App of the Week: SeeSaw – Reflective Journals and ePortfolios

Special thanks to Gustavo Urdaneta, a professor in the Spanish Department, for recommending this app.

SeeSaw is an easy to use, online journaling and portfolio application.  The many features allows faculty and students to use the app in many different ways.  Professor Urdaneta is using it to allow his students more language practice time and to deliver practice material.  At the end of the term, both he and his students can see their progress through the semester.

screenshot of seesaw appSeeSaw’s features:

ePORTFOLIO – Students can “show what they know” using photos, videos, drawings, text, PDFs, and links. You can also import directly from most popular apps.

JOURNALS ARE ORGANIZED AND ACCESSIBLE – When students add to their Seesaw journal, content is uploaded, organized by student, and immediately accessible to teachers from any device.  Browse work from the entire class, or for a single student. Optionally, use folders to organize work by subject area or project.
ENCOURAGE DEEPER LEARNING AND REFLECTION – Seesaw helps capture the learning process, not just the end result.  Students can use Seesaw’s built-in audio recording, drawing and caption tools to reflect on what they’ve learned or explain how they got their answer.
STUDENT BLOGGING HAS NEVER BEEN EASIER – Seesaw Blogs are a simple way to share a selection of work from students’ Seesaw portfolios on a public class blog, giving students a broader, global audience for their learning.

Price: Free

PlatformiOS DevicesAndroid DevicesChromebooks, Any Computer with Chrome

More Information: http://web.seesaw.me/

App of the Week: AirSketch

Turn your iPad into a wireless whiteboard! Annotate PDF documents and images live.  You can project PDF documents such as exported PowerPoints, to a computer on the same local network then annotate them in real time. Airsketch works like a mirror image of your iPad (viewed inside of the Airsketch App) that is projected by another computer through a shared website.

In other words, it does not connect your iPad wirelessly through the projector — it allows you to display your Airsketch to a website, which is projected by another computer.

For example, when you open Airsketch on the iPad, there is a small wireless icon in the bottom left. When you select that icon, it gives you the IP address that your display can be seen. When you open Firefox (or another web browser) on a classroom computer and put that address in the URL, you will see the same screen as on the iPad.

From there, you can display PDFs (but not PPTs unless they are converted to PDFs) via Dropbox; select the Send-To icon in Dropbox located in the upper right. You can also show images on your iPad’s camera roll.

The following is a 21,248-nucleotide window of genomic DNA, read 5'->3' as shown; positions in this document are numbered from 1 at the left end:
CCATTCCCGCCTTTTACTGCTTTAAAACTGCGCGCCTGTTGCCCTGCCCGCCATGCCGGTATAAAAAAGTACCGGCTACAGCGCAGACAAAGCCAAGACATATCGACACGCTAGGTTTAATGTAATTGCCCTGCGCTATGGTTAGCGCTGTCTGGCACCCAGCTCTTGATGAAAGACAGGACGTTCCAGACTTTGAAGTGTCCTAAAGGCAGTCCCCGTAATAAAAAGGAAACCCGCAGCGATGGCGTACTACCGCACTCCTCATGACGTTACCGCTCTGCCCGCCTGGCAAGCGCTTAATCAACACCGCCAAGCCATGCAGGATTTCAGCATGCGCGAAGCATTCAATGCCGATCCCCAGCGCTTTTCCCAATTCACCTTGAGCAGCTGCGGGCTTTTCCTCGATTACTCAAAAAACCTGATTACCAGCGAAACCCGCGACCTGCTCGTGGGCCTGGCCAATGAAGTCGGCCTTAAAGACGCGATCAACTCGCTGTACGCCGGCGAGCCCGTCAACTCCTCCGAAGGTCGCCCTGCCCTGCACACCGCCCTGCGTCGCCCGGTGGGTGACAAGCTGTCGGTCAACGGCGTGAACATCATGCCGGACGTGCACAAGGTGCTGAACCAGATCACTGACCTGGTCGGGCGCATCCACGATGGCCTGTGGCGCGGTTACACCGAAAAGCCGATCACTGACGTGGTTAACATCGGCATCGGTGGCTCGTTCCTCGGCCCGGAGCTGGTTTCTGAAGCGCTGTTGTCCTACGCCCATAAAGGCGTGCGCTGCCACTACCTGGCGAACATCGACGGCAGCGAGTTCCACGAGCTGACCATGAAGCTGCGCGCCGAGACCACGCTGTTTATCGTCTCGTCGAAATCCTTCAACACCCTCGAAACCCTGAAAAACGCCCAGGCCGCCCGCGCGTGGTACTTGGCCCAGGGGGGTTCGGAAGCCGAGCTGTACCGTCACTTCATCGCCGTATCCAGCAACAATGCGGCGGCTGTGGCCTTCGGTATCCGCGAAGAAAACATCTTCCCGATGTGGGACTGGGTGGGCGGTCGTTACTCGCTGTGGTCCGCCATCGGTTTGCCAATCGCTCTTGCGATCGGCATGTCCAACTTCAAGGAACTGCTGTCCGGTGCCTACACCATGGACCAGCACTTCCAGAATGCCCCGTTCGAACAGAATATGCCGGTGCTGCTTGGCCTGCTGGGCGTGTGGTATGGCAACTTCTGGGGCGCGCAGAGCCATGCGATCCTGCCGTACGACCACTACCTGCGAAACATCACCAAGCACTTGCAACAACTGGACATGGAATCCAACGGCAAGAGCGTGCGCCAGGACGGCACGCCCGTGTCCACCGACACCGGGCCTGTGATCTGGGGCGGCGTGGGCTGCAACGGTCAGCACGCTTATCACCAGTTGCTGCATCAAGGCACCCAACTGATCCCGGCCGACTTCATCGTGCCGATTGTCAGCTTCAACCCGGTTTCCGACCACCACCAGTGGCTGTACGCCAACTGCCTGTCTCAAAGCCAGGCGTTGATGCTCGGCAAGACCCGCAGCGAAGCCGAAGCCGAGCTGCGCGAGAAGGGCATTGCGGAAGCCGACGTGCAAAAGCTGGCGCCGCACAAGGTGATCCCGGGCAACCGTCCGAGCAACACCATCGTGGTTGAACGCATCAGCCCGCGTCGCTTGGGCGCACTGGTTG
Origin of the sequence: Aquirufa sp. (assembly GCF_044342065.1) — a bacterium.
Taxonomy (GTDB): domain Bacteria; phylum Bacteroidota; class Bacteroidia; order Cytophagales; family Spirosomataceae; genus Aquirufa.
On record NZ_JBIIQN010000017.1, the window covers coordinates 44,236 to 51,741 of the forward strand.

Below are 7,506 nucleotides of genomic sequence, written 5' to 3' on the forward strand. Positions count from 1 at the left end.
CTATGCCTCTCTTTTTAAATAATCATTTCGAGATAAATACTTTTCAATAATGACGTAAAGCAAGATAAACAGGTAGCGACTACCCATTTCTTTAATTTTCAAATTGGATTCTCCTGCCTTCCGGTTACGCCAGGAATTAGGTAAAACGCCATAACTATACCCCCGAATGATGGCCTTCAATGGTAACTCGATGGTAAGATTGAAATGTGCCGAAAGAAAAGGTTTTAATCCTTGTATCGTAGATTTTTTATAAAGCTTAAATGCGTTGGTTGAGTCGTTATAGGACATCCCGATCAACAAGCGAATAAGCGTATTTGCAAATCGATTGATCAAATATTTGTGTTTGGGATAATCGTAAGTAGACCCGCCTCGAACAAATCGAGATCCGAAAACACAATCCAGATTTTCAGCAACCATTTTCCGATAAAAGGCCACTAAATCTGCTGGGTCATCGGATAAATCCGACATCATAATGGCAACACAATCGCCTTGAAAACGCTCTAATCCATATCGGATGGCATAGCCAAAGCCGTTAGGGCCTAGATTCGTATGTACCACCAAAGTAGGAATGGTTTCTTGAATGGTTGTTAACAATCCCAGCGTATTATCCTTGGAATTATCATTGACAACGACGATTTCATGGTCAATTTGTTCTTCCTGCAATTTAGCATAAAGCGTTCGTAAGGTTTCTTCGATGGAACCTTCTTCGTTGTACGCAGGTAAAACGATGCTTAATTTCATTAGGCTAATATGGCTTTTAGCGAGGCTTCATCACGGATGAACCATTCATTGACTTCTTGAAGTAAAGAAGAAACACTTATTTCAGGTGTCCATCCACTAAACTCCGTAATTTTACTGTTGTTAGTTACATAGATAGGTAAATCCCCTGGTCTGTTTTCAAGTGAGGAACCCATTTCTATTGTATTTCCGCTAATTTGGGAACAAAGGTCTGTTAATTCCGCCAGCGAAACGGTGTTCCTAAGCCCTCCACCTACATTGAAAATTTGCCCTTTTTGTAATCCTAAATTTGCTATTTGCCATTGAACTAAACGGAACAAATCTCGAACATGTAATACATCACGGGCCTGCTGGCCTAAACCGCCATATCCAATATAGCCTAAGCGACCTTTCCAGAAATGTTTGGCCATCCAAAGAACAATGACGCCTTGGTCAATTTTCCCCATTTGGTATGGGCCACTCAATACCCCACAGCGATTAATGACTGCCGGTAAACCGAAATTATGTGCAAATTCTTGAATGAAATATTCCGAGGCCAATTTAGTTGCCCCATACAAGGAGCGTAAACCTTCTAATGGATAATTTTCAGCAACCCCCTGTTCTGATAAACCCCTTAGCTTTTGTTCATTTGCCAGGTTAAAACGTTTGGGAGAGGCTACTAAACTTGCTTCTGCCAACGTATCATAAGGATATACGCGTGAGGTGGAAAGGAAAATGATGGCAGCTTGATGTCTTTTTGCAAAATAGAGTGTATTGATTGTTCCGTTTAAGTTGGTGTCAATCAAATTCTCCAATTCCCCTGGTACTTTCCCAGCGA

Price: Free, $9.99 for all the features

Platform: iPad only

More Information: http://www.qrayon.com/home/airsketch/

App of the Week: SyncPad

UPDATE: 3/1/16 – My apologies.  I wrote this post in advance and had it auto post.  It turns out between when I wrote it and when it posted, SyncPad is no longer available.  I attempted to contact them via their website but the contact form no longer works. — Mendi

 

SyncPad is the ultimate whiteboard for remote and local collaboration. Would you like to share your ideas with a coworker but you are out of town? Don’t worry, just create a room with your SyncPad and share the name of the room with your co-worker, who can enter in his SyncPad or simply use any browser, visiting http://mysyncpad.com/roomname.

Uses:

  • Remote Tutoring
  • Collaboration
  • Shared Whiteboard

Price: Free, $4.99/mo Pro.
Platform:  iPad/iPhone/iPod Touch
More info: https://syncpadapp.com

App of the Week: Splice Video Editor

While iMovie has become the standard video editing app for the iPad, it is only free on newer iOS devices.  Splice allows you to create and edit videos from start to finish via your iPhone or iPod Touch with no laptop or desktop computer necessary and is free for all devices. The power of Hollywood is now with you, anytime, anywhere. Splice together HD photos and videos in an amazingly simple way. Add music tracks from your iPod library, sound effects, transitions, borders, effects (like Ken Burns, slow motion and fast forward), trim video and audio, narrate with your own voice, and much more.

Price: Free with ads, $3.99 ad-free

Platform: iPad/iPhone/iPod Touch

More infohttps://spliceapp.com